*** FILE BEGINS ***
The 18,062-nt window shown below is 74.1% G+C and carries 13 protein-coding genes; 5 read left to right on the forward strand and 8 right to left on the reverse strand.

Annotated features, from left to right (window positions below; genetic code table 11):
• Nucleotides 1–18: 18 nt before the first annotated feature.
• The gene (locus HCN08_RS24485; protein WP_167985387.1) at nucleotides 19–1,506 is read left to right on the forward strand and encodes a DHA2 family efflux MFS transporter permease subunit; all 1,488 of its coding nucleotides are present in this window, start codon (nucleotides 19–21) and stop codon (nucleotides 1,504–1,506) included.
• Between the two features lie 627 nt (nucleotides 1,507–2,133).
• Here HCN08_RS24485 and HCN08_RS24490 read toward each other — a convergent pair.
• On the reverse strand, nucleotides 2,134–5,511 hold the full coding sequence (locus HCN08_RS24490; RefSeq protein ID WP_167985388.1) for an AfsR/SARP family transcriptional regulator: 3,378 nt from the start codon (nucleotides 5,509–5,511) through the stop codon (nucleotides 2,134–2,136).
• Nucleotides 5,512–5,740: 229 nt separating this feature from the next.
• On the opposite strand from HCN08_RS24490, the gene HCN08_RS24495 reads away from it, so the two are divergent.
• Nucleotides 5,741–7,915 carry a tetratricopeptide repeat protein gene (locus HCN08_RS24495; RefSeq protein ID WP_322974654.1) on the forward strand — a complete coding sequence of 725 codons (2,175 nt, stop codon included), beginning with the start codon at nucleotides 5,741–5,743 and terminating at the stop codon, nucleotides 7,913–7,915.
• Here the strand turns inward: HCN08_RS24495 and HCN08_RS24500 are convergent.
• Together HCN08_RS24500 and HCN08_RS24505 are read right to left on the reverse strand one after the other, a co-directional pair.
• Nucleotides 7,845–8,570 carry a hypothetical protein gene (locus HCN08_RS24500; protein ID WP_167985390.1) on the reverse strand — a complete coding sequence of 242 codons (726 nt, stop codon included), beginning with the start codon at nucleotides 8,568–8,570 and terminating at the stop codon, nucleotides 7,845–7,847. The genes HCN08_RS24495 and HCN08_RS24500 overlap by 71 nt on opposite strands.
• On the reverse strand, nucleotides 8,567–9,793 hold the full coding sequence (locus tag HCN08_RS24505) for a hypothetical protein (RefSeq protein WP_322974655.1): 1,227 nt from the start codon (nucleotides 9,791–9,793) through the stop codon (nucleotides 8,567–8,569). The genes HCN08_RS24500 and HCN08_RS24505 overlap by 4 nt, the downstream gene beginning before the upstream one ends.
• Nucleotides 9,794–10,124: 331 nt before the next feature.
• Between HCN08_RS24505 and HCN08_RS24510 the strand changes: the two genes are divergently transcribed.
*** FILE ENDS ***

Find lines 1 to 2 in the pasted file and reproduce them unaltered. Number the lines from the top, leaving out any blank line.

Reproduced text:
The 18,062-nt window shown below is 74.1% G+C and carries 13 protein-coding genes; 5 read left to right on the forward strand and 8 right to left on the reverse strand.

Annotated features, from left to right (window positions below; genetic code table 11):